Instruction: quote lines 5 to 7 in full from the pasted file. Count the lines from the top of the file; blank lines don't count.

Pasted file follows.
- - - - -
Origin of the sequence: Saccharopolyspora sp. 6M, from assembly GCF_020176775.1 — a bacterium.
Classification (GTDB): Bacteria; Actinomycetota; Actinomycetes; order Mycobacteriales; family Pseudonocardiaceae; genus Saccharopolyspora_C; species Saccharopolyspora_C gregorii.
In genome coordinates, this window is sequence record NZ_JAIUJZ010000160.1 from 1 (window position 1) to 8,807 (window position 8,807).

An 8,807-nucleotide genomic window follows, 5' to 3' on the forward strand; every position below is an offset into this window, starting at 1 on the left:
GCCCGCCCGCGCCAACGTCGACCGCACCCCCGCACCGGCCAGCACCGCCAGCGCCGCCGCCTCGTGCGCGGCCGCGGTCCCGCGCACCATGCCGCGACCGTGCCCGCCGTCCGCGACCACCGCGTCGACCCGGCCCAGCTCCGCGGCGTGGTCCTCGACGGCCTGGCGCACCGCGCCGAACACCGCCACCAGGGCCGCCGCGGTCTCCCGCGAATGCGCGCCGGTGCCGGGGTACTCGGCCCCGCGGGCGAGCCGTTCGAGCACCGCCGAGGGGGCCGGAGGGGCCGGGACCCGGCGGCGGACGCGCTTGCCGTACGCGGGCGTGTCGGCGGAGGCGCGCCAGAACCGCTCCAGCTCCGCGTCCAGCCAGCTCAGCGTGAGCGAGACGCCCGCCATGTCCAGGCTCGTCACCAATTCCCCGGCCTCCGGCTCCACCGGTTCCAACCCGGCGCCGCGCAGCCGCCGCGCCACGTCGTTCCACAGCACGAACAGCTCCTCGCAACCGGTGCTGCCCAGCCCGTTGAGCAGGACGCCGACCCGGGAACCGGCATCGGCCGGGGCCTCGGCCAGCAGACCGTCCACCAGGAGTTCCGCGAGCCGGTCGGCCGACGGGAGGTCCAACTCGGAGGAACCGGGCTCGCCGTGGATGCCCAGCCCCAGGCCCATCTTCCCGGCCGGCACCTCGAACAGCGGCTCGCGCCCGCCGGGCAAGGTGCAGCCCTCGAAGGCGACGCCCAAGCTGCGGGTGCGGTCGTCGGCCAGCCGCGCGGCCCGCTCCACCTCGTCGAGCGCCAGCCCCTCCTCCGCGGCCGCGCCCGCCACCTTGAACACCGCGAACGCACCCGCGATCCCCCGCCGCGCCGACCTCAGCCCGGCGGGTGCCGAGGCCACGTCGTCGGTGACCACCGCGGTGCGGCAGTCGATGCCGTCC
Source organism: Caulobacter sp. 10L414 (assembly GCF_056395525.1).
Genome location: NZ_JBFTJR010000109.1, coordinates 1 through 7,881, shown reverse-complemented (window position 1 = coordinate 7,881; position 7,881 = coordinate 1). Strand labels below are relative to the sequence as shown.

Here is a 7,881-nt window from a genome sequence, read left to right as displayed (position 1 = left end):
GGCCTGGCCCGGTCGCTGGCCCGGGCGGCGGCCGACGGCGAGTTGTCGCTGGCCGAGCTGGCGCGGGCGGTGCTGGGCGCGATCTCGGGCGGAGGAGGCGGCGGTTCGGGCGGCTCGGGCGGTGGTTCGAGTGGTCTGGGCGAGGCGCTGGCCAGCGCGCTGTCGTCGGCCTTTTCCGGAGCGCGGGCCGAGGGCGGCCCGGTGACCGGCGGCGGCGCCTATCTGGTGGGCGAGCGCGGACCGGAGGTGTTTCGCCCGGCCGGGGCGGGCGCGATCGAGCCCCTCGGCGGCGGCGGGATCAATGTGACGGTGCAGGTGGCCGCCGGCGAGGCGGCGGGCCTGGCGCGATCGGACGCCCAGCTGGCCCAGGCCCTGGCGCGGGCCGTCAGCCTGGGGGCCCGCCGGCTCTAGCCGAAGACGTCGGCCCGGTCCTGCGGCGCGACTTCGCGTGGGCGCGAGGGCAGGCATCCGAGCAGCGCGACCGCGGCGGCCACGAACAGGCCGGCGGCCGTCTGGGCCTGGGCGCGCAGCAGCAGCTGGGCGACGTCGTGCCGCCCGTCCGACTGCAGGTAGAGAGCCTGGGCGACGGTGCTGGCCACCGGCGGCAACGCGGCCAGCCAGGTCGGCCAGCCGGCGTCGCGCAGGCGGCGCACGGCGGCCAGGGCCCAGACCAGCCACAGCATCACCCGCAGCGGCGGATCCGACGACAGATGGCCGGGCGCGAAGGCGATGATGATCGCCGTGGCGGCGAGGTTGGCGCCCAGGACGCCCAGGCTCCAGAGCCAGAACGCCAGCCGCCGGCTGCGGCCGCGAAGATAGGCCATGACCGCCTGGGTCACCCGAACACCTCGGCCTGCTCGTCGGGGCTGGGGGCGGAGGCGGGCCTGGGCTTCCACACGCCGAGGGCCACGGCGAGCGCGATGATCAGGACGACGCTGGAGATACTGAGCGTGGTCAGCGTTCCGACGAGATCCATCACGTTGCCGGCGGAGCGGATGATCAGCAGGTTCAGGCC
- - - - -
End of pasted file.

GCCCGCCCGCGCCAACGTCGACCGCACCCCCGCACCGGCCAGCACCGCCAGCGCCGCCGCCTCGTGCGCGGCCGCGGTCCCGCGCACCATGCCGCGACCGTGCCCGCCGTCCGCGACCACCGCGTCGACCCGGCCCAGCTCCGCGGCGTGGTCCTCGACGGCCTGGCGCACCGCGCCGAACACCGCCACCAGGGCCGCCGCGGTCTCCCGCGAATGCGCGCCGGTGCCGGGGTACTCGGCCCCGCGGGCGAGCCGTTCGAGCACCGCCGAGGGGGCCGGAGGGGCCGGGACCCGGCGGCGGACGCGCTTGCCGTACGCGGGCGTGTCGGCGGAGGCGCGCCAGAACCGCTCCAGCTCCGCGTCCAGCCAGCTCAGCGTGAGCGAGACGCCCGCCATGTCCAGGCTCGTCACCAATTCCCCGGCCTCCGGCTCCACCGGTTCCAACCCGGCGCCGCGCAGCCGCCGCGCCACGTCGTTCCACAGCACGAACAGCTCCTCGCAACCGGTGCTGCCCAGCCCGTTGAGCAGGACGCCGACCCGGGAACCGGCATCGGCCGGGGCCTCGGCCAGCAGACCGTCCACCAGGAGTTCCGCGAGCCGGTCGGCCGACGGGAGGTCCAACTCGGAGGAACCGGGCTCGCCGTGGATGCCCAGCCCCAGGCCCATCTTCCCGGCCGGCACCTCGAACAGCGGCTCGCGCCCGCCGGGCAAGGTGCAGCCCTCGAAGGCGACGCCCAAGCTGCGGGTGCGGTCGTCGGCCAGCCGCGCGGCCCGCTCCACCTCGTCGAGCGCCAGCCCCTCCTCCGCGGCCGCGCCCGCCACCTTGAACACCGCGAACGCACCCGCGATCCCCCGCCGCGCCGACCTCAGCCCGGCGGGTGCCGAGGCCACGTCGTCGGTGACCACCGCGGTGCGGCAGTCGATGCCGTCC
Source organism: Caulobacter sp. 10L414 (assembly GCF_056395525.1).
Genome location: NZ_JBFTJR010000109.1, coordinates 1 through 7,881, shown reverse-complemented (window position 1 = coordinate 7,881; position 7,881 = coordinate 1). Strand labels below are relative to the sequence as shown.